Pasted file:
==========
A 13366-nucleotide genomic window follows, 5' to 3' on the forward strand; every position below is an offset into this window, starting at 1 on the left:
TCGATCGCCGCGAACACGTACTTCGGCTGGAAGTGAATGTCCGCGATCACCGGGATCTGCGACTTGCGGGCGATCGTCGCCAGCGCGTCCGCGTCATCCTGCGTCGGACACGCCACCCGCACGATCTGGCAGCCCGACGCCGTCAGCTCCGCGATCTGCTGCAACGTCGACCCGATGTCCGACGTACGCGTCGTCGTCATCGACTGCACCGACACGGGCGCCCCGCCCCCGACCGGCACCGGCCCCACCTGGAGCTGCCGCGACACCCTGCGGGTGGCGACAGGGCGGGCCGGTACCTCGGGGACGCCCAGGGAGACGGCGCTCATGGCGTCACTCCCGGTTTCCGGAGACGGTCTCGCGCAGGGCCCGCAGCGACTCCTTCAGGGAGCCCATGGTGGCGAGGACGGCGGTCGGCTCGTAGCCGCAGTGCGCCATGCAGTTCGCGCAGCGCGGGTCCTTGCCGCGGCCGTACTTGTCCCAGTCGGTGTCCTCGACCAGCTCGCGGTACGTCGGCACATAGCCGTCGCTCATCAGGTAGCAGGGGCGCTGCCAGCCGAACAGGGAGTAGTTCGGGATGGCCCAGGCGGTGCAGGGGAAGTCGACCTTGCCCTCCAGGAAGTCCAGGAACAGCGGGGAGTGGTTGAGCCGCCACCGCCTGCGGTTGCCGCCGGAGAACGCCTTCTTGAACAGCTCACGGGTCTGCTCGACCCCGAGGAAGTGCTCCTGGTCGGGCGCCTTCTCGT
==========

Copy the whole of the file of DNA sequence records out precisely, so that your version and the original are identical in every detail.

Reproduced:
A 13366-nucleotide genomic window follows, 5' to 3' on the forward strand; every position below is an offset into this window, starting at 1 on the left:
TCGATCGCCGCGAACACGTACTTCGGCTGGAAGTGAATGTCCGCGATCACCGGGATCTGCGACTTGCGGGCGATCGTCGCCAGCGCGTCCGCGTCATCCTGCGTCGGACACGCCACCCGCACGATCTGGCAGCCCGACGCCGTCAGCTCCGCGATCTGCTGCAACGTCGACCCGATGTCCGACGTACGCGTCGTCGTCATCGACTGCACCGACACGGGCGCCCCGCCCCCGACCGGCACCGGCCCCACCTGGAGCTGCCGCGACACCCTGCGGGTGGCGACAGGGCGGGCCGGTACCTCGGGGACGCCCAGGGAGACGGCGCTCATGGCGTCACTCCCGGTTTCCGGAGACGGTCTCGCGCAGGGCCCGCAGCGACTCCTTCAGGGAGCCCATGGTGGCGAGGACGGCGGTCGGCTCGTAGCCGCAGTGCGCCATGCAGTTCGCGCAGCGCGGGTCCTTGCCGCGGCCGTACTTGTCCCAGTCGGTGTCCTCGACCAGCTCGCGGTACGTCGGCACATAGCCGTCGCTCATCAGGTAGCAGGGGCGCTGCCAGCCGAACAGGGAGTAGTTCGGGATGGCCCAGGCGGTGCAGGGGAAGTCGACCTTGCCCTCCAGGAAGTCCAGGAACAGCGGGGAGTGGTTGAGCCGCCACCGCCTGCGGTTGCCGCCGGAGAACGCCTTCTTGAACAGCTCACGGGTCTGCTCGACCCCGAGGAAGTGCTCCTGGTCGGGCGCCTTCTCGT